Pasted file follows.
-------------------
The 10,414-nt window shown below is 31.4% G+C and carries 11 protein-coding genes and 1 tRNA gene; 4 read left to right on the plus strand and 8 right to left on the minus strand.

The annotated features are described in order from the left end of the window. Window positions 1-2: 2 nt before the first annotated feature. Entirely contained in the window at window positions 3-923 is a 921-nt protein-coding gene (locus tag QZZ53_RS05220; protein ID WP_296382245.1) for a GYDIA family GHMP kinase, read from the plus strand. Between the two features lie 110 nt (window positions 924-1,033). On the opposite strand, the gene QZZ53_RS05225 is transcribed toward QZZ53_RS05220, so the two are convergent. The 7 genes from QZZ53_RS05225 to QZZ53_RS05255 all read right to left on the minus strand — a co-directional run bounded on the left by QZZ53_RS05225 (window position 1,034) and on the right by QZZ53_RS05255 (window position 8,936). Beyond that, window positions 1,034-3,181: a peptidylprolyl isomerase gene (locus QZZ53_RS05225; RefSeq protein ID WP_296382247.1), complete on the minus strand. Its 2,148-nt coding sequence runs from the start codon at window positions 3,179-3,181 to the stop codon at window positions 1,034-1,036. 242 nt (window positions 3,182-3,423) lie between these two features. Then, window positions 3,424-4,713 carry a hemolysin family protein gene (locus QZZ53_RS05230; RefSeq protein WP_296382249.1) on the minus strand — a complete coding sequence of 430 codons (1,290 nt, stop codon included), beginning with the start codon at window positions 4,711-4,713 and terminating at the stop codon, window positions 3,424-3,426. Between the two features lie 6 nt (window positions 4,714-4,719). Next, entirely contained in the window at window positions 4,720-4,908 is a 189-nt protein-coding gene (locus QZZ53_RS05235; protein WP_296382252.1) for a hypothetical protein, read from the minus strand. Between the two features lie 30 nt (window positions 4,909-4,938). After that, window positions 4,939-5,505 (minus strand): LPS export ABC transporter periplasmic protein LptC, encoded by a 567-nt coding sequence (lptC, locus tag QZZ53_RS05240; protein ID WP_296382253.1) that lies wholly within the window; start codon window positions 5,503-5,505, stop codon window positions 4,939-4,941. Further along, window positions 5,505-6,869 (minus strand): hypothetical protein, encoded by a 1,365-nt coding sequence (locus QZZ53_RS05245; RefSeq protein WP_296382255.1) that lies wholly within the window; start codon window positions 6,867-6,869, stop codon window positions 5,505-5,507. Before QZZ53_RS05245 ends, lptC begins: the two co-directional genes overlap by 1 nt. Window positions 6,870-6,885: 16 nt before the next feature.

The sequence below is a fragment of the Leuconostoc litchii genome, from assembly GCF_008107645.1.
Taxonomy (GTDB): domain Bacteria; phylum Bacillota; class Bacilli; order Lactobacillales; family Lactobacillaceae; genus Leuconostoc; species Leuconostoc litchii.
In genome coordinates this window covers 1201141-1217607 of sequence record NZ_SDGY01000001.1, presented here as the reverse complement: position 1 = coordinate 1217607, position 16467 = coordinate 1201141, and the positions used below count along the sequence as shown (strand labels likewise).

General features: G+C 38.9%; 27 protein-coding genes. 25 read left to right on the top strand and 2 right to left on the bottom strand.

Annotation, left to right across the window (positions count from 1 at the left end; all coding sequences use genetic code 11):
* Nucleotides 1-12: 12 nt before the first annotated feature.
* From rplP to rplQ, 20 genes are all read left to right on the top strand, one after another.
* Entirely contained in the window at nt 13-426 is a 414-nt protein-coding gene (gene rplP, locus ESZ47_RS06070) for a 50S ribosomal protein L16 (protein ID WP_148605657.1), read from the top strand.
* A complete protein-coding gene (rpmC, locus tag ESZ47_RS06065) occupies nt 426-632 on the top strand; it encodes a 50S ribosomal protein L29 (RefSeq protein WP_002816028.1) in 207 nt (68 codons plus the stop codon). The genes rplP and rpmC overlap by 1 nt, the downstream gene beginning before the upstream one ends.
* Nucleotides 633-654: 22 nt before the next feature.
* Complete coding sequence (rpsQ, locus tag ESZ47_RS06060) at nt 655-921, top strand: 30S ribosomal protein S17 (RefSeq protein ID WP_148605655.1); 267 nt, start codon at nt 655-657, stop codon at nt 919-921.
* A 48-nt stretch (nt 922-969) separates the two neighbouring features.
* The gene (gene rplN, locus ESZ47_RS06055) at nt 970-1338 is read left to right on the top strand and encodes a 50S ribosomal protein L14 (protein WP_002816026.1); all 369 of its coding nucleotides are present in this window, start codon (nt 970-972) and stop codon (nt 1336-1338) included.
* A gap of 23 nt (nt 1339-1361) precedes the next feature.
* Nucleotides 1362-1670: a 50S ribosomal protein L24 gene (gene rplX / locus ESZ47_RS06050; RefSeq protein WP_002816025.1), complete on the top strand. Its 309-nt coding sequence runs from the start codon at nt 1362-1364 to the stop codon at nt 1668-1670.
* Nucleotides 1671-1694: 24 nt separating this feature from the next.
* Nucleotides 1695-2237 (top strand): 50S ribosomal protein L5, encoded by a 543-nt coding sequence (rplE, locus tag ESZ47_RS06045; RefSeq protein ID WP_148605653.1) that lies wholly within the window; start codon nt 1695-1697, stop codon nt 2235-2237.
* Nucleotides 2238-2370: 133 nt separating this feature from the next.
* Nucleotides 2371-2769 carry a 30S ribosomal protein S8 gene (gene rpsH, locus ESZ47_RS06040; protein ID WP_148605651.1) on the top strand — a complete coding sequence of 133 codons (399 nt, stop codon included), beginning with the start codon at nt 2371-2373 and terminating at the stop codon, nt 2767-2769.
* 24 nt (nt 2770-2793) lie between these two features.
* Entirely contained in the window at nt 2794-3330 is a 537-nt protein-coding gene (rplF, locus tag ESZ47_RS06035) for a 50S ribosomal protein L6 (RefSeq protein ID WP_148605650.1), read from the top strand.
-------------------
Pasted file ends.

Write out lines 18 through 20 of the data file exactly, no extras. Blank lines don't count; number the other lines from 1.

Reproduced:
* Nucleotides 1671-1694: 24 nt separating this feature from the next.
* Nucleotides 1695-2237 (top strand): 50S ribosomal protein L5, encoded by a 543-nt coding sequence (rplE, locus tag ESZ47_RS06045; RefSeq protein ID WP_148605653.1) that lies wholly within the window; start codon nt 1695-1697, stop codon nt 2235-2237.
* Nucleotides 2238-2370: 133 nt separating this feature from the next.